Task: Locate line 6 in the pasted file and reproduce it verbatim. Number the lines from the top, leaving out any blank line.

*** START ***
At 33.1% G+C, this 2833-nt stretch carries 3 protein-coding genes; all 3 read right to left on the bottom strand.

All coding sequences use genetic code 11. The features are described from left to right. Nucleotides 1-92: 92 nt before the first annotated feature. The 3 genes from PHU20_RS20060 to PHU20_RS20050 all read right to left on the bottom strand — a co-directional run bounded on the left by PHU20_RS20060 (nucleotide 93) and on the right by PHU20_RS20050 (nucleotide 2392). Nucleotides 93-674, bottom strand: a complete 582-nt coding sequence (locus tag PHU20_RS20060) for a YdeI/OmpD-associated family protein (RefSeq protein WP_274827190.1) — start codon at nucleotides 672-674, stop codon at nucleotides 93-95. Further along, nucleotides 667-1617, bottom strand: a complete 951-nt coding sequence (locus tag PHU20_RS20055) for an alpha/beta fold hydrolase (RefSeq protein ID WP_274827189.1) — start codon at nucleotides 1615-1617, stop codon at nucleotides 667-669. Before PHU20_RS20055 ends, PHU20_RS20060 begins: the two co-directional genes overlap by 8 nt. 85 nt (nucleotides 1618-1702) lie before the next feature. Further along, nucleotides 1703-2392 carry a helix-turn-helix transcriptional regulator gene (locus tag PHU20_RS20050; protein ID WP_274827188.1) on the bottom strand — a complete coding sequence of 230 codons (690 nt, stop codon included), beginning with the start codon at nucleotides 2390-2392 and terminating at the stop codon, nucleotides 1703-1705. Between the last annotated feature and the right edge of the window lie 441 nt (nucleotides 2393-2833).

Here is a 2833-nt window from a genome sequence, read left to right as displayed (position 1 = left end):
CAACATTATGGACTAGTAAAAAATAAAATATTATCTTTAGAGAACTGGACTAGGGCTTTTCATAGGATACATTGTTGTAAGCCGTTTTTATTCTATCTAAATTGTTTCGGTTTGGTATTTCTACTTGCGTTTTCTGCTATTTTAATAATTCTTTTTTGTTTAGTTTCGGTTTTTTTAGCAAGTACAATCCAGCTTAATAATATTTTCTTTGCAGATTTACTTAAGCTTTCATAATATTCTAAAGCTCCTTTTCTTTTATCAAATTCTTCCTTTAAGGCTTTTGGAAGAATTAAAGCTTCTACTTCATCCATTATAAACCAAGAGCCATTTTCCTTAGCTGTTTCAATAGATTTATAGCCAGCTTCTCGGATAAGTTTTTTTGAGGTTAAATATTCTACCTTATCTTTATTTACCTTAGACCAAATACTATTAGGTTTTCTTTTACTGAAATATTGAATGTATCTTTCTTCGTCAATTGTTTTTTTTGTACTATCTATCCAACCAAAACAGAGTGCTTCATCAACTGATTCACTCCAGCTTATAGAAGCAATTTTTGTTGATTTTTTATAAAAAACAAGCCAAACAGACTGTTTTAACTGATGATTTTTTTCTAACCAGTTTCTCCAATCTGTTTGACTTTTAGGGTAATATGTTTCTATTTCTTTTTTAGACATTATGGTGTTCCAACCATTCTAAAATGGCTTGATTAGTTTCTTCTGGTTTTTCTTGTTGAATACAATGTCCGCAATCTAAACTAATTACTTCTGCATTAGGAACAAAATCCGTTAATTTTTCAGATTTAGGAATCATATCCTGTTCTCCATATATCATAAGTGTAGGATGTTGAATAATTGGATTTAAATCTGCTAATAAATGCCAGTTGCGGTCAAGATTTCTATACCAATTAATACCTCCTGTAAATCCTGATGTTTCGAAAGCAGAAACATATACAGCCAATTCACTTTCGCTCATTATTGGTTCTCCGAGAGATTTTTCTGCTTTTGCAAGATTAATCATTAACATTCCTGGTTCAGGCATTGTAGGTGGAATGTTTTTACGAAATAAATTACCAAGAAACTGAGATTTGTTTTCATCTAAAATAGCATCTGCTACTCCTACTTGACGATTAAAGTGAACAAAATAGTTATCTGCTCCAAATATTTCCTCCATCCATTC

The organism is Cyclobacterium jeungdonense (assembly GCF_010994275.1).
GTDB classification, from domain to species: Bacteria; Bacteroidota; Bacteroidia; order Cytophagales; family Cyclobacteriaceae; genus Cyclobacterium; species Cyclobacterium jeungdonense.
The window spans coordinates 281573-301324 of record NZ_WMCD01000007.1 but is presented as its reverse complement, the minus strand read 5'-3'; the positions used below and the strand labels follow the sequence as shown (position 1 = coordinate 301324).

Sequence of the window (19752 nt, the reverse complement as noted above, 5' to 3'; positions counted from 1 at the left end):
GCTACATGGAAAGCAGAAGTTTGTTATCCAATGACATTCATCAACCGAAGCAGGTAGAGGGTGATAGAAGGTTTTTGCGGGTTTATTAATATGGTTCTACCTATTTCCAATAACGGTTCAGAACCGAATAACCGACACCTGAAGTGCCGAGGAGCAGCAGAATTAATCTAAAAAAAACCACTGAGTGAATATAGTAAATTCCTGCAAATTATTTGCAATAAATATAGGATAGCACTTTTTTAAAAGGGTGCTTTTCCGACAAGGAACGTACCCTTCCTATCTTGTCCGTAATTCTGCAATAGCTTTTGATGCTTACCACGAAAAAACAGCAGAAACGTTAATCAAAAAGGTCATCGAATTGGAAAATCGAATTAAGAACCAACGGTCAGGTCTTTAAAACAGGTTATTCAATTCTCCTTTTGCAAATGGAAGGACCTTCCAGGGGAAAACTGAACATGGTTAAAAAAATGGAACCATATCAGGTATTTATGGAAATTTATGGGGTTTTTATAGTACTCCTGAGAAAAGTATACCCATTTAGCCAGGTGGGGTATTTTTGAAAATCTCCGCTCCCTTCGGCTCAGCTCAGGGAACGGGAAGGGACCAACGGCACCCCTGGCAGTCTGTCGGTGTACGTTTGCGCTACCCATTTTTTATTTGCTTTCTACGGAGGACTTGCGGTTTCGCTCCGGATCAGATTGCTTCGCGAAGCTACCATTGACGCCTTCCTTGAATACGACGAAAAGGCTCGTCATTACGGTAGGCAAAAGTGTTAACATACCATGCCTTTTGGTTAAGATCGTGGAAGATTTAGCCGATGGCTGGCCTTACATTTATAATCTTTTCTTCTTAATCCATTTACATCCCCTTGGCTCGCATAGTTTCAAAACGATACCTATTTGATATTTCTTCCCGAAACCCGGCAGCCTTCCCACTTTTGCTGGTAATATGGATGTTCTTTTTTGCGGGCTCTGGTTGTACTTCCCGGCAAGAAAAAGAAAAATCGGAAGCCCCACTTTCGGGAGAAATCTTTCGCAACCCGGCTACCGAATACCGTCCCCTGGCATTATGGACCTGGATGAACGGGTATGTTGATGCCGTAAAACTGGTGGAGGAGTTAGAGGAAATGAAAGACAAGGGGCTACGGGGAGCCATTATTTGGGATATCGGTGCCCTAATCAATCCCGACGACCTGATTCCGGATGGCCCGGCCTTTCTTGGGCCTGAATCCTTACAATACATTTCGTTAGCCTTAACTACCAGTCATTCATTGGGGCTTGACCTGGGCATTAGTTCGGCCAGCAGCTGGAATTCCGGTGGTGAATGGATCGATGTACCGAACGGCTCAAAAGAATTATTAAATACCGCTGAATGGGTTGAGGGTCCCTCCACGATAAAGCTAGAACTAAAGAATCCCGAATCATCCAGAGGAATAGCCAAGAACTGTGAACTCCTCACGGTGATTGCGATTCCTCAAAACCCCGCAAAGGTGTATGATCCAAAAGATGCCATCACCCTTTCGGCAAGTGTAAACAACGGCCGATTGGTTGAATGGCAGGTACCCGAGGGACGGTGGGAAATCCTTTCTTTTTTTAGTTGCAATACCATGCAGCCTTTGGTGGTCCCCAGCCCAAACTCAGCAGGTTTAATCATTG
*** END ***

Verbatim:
GTDB classification, from domain to species: Bacteria; Bacteroidota; Bacteroidia; order Cytophagales; family Cyclobacteriaceae; genus Cyclobacterium; species Cyclobacterium jeungdonense.